There are 15 games remaining in the 2022 Major League Baseball season, and I’m still not sure I’ve learned much of anything about the Cincinnati Reds. They’re rebuilding, and I’ve had the lovely opportunity to witness that (when actually getting around to tuning in), but beyond the obvious I just don’t know that there’s been anything revelatory at all about them.
Joey Votto’s season was lost. Tyler Stephenson’s was, too. Jonathan India’s wasn’t a complete loss, but with just 91 games played and a .714 OPS with hardly any use of his legs sure seems closer to loss than any other word I can muster. Nick Senzel may well have played his way to a non-tender, while Jose Barrero had no business being back in the bigs without a proper minor league rehab and has subsequently floundered.
The pitching...I do suppose I have learned a bit about the pitching. Each of Hunter Greene, Nick Lodolo, and Graham Ashcraft have, at times, looked like more than capable big league hurlers. If they can manage to stay healthy - something each has had issues with for long stints during this season - there’s a chance they can begin to ably fill in for the departures of Luis Castillo, Tyler Mahle, Sonny Gray, and the likes, forming a formidable trio around which even minuscule additional expenditure could create something worthwhile on the pitching front.
The cold, hard facts remain, however - the 2022 Cincinnati Reds have the 4th worst team wRC+ in baseball (87) and the 2nd worst team FIP in baseball (4.60). Couldn’t hit, couldn’t pitch, and FanGraphs even piles on by rating the team’s overall baserunning as the 2nd worst in the game, something that is dutifully backed up by the eye test, too.
I mention this not to pile on - you have probably already watched too much of this poor performance to really feel like spending more time talking about it after the fact. I mention it because I just don’t know exactly where they go from here, at least not under the same parameters that saw them strip the franchise to its barest of bones all winter and then rub just how poor it was going to be in our faces for show.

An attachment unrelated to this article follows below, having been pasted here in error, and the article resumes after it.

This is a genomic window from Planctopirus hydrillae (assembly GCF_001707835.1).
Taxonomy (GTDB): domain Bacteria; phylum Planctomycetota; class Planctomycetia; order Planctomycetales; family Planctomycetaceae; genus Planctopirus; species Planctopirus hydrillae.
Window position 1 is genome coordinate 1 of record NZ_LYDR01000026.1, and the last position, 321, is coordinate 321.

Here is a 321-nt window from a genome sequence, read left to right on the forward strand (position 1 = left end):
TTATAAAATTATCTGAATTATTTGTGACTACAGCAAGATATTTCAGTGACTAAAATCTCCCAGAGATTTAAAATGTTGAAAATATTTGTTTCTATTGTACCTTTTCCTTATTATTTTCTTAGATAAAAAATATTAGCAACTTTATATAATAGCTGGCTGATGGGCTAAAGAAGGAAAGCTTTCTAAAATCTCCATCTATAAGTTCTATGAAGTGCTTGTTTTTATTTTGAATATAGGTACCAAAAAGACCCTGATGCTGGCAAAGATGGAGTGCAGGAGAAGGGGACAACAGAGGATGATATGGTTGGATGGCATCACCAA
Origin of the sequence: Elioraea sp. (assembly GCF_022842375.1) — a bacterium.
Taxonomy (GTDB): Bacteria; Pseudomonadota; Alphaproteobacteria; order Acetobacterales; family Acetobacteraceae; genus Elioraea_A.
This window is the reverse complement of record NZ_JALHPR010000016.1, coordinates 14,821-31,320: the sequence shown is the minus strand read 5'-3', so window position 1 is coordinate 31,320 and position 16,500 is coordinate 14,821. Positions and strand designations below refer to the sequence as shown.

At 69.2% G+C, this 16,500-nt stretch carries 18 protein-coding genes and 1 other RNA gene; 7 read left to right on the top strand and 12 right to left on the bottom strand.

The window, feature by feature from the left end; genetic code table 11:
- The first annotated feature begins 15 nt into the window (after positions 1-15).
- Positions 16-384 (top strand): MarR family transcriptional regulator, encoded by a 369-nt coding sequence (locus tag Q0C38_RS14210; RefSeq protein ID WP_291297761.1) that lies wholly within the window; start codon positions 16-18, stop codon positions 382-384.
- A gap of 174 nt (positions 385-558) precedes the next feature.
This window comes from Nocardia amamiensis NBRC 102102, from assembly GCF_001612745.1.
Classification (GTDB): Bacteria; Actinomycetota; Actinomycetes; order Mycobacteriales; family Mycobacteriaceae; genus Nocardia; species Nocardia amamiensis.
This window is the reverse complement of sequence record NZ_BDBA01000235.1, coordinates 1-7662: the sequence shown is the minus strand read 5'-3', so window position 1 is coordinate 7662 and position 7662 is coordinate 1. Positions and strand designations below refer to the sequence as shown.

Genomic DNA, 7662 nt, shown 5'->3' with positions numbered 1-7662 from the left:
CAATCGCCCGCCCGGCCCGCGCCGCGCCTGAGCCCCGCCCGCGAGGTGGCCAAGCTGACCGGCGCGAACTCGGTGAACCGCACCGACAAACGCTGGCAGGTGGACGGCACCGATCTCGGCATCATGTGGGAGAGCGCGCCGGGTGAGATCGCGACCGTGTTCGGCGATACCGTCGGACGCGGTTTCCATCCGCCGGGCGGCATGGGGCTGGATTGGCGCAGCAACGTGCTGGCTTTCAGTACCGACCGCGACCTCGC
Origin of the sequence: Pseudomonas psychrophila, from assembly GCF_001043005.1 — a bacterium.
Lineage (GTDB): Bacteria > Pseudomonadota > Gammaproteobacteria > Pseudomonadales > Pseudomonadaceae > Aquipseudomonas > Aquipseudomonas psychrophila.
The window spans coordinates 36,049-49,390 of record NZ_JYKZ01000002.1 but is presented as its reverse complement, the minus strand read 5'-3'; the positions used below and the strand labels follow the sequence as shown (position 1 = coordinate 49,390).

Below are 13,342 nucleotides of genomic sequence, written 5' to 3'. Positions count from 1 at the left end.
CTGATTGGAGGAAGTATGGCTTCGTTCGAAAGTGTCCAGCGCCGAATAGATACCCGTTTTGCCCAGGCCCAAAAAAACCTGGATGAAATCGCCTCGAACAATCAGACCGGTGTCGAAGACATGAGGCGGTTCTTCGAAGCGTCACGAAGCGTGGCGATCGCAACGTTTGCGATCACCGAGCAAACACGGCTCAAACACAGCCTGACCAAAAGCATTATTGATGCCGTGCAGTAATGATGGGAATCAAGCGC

The farm system, thank heavens, is in much better shape than it has been in for quite some time. Still, even the idea that Elly De La Cruz can emerge at some point in 2023 despite having still never seen a AAA pitch seems like the lone 2023 beacon, and that’s even farfetched. The reality is that the next wave of potentially impactful players isn’t going to grace Cincinnati with its presence until 2024 (at the earliest), and there all we’ve learned so far in 2022 is that there are far, far more questions needing answers than available answers for what 2023 looks to behold.
The Reds entered the 2022 season as a vehicle who had mostly been stripped and pawned. Copper wiring had been sold, the tires recycled, the leather seats sold to the highest bidder. The 12 inch subwoofer that bumped Biggie and The Roots during the last fun days of the Reds fetched top dollar elsewhere. The plan was, at the time, that they’d spend the 2022 season fixing it back up a bit beyond the bright lights of ‘contending,’ finding the pieces of need at good rates and beginning to put them all in their place again.
I just don’t think we’ve seen that happen this year, though. Even with the few parts that actually showed up, it’s as if the mechanic just, like, didn’t ever show up.
The team leaderboards are effectively Kyle Farmer, who most of us assumed would be replaced by now, followed by three players who were traded months ago and a trio of guys on the 60-day IL. Mike Moustakas is on the 60-day IL, again, which is something I think I overlooked during the last few weeks as my eyes rolled further and further back into my head when thinking about the Reds as a whole. Mike Moustakas, 60-day IL member, and Joey Votto, 60-day IL member, are the only two Reds under actual contract for the 2023 season at the moment.
We’ve reached that odd moment where looking back at the 147 games they’ve played this year feels just about as icky as looking forward to this upcoming offseason. We know they have no money, no wherewithal to spend, but the reality is that even if they did have coin to splash I know not where they’d splash it with much recourse. They need an entire outfield, an entire bullpen, and half an infield. They might actually need 3/4ths of an infield, or half an infield and a catcher if they move Tyler Stephenson off the plate to keep him in the lineup. They have three very talented rookie pitchers in their rotation, perhaps only one of whom will actually clear 100 IP at the big league level this year.
They need arms, bats, gloves, promise, youth, and luck, the latter of which they certainly did not find any of during 2022. How you begin to shop for that, I do not know.